JPMorgan calls for continued dominance in centralized crypto exchanges post-FTX

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Despite the recent implosion of centralized cryptocurrency exchange (CEX) FTX, JPMorgan strategists led by Nikolaos Panigirtzoglou believe that such exchanges will continue to dominate the broader crypto ecosystem as decentralized trading platforms face a number of hurdles.

First, decentralized finance (DeFi) protocols rely heavily on CEXs to function properly and “it will probably be a long time before the center of the price discovery process in the cryptocurrency market shifts from centralized exchanges to DeFi.” “, the team wrote in a recent note to clients. They added that DEXs are not suitable for deep-pocketed investors due to their slower transaction speeds or “their trading strategies and order size to be traceable on the blockchain.”

For DEXs (on-chain), since everything can be traced on the blockchain, it’s almost impossible to mix funds without attracting attention. That is exactly what FTX (off-chain CEX) allegedly did when it was lent half of your clients’ funds to its sister company Alameda Research in an effort to finance risky bets.

While overall trading activity on DEXs appeared to have increased in recent weeks, that early-stage change is more likely a function of deleveraging that followed the FTX crash, the team explained. Bernstein highlighted this trend in a note last week, saying that FTX’s demise is putting cryptographic self-custodywhich allows users to store their own tokens instead of relying on off-chain exchanges, “back in vogue”.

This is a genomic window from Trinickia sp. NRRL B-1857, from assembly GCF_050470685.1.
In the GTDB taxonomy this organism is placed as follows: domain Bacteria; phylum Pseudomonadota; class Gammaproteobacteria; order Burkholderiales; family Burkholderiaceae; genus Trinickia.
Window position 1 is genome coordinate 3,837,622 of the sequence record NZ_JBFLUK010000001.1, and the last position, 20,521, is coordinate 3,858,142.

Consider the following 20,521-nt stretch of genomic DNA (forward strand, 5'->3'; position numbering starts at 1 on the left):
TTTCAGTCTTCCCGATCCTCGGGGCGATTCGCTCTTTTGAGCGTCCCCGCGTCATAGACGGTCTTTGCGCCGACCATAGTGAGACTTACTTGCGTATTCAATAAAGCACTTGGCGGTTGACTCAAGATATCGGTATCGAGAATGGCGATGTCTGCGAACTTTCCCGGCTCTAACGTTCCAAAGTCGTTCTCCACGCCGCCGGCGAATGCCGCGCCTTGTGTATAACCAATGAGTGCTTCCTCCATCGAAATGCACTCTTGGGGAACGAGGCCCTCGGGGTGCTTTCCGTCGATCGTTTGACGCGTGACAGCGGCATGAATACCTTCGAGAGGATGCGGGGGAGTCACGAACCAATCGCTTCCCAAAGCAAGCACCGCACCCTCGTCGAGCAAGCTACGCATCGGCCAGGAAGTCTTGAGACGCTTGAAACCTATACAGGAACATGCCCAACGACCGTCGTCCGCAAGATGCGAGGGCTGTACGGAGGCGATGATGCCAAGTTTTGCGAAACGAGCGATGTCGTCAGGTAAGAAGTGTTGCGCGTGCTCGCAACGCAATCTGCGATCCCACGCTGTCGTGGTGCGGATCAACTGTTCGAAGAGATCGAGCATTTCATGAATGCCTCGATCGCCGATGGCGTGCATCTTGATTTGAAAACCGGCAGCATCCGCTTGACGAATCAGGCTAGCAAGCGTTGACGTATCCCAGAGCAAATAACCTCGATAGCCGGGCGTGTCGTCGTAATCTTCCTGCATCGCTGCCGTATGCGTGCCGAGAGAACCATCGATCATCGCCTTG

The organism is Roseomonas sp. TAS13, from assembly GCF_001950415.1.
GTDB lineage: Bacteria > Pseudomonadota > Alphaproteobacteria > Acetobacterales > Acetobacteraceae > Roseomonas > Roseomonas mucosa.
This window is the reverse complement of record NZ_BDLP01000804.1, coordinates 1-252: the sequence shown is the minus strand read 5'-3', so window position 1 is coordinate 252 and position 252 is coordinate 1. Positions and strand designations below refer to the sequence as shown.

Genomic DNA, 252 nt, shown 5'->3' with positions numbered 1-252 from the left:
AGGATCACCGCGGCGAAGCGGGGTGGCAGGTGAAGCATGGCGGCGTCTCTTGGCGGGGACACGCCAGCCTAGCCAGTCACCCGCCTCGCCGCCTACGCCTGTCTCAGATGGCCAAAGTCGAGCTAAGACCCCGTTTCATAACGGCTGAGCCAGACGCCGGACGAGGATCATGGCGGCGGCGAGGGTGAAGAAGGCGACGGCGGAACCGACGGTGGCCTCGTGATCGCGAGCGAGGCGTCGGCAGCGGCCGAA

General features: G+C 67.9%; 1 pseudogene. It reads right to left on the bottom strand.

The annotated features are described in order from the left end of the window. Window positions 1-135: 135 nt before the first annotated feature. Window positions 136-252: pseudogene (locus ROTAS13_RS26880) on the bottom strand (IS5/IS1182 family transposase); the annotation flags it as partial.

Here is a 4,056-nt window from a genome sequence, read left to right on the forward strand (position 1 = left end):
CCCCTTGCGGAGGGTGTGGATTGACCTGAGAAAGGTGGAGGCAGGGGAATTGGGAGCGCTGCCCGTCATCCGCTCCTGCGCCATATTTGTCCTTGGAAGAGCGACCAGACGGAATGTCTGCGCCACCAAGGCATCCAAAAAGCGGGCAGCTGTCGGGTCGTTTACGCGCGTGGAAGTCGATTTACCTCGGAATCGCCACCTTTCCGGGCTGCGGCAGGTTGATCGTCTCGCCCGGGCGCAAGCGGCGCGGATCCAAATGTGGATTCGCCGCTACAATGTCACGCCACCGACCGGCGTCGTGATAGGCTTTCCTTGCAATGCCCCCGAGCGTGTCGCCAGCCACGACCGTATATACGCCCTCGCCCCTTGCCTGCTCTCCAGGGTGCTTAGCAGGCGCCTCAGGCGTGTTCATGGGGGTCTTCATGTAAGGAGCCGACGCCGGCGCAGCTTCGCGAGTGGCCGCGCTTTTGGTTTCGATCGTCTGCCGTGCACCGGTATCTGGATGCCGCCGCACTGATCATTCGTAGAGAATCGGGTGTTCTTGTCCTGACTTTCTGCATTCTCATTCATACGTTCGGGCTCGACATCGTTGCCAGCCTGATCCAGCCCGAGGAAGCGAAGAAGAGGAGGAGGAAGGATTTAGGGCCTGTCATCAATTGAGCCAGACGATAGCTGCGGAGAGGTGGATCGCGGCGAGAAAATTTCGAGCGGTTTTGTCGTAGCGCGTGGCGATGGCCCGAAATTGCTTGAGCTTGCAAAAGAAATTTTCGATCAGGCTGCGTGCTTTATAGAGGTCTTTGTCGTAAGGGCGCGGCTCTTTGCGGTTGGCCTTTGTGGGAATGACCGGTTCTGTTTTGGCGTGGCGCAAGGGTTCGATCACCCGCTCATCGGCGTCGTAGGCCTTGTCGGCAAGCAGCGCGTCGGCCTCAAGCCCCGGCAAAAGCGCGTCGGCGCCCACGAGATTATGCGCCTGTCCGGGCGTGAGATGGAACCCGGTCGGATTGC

Additionally, DEX trading volumes last month hit the highest level seen since May, rising to $103.84 billion in November from $57.6 billion in October. data from DeFiLlama showed, indicating a decrease in confidence in the CEX. digital galaxy (OTCPK:BRPHF) founder and CEO Mike Novogratz said the FTX mess is a “body shot” to trust in the crypto industry and trust in the system.

But JPMorgan continues to take the opposite view, pointing to DEX’s lack of limit/stop loss functionality, smart contract risk (hacks and protocol attacks), its need for overcollateralization, and pooling of assets into hedge funds. liquidity.

“Risk/return trade-off [is] more difficult to assess in DeFi given the use of different tokens in terms of assets lent or lent/collateral paid/interest payments received and given the general absence of limit/stop loss order functionality,” the note reads.

bitcoin (USD-BTC), the world’s largest digital token by market capitalization, submerged as much as 7.3% in the days after FTX filed for bankruptcy on November 11, though nearly all of those losses were wiped out as of this writing. Overall though, the token was still down 70% since its November 2021 peak. See why Seeking Alpha contributor Vincent Ventures thinks the “FTX’s pain is bitcoin’s gain.”

SA contributor Craig Pirrong weighed in on the DeFi-CeFi debate, saying that the FTX crash does not mean that the centralization of crypto trading is fundamentally flawed, rather it showed the the “worst way” to pursue centralization.